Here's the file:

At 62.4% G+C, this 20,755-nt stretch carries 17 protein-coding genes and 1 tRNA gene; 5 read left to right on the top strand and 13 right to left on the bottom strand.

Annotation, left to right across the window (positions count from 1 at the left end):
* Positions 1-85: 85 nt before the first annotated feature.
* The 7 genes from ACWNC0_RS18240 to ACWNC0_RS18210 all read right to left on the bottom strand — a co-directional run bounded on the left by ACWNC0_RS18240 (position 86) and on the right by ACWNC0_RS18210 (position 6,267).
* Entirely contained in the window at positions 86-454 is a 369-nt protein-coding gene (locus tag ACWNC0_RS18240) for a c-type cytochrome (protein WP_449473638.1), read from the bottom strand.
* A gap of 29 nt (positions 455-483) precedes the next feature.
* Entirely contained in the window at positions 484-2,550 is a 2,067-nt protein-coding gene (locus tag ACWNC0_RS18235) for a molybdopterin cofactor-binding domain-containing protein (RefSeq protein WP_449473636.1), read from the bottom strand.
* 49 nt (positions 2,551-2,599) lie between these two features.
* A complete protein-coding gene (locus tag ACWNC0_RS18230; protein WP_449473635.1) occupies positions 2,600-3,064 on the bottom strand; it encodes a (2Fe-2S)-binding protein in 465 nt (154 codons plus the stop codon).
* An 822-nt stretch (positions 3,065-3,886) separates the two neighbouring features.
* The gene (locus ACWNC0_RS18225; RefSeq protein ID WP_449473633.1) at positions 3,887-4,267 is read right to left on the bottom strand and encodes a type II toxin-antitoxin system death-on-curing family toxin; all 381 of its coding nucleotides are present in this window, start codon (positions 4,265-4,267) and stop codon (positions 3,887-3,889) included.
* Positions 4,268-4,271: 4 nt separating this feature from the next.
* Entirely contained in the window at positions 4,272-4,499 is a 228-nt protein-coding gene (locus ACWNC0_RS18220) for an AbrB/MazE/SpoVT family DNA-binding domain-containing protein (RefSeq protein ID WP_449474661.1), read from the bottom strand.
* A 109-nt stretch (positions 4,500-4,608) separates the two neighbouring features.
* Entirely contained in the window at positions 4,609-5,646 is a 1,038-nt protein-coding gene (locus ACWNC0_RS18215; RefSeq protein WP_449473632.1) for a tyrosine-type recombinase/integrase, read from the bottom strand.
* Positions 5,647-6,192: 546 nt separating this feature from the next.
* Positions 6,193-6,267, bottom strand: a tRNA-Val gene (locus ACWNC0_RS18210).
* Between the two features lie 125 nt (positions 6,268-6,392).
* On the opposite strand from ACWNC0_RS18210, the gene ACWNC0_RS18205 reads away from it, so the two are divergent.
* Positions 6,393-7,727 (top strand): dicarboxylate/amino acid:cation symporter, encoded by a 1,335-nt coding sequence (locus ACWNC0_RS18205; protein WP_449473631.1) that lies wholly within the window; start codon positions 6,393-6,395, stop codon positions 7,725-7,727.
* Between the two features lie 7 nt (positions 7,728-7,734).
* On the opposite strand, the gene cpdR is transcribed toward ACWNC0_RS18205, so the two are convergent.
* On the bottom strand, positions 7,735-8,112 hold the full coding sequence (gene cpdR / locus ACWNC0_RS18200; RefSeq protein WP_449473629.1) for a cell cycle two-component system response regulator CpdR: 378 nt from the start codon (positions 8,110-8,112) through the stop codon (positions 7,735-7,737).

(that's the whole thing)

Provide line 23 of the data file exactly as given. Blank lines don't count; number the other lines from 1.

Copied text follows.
* On the bottom strand, positions 7,735-8,112 hold the full coding sequence (gene cpdR / locus ACWNC0_RS18200; RefSeq protein WP_449473629.1) for a cell cycle two-component system response regulator CpdR: 378 nt from the start codon (positions 8,110-8,112) through the stop codon (positions 7,735-7,737).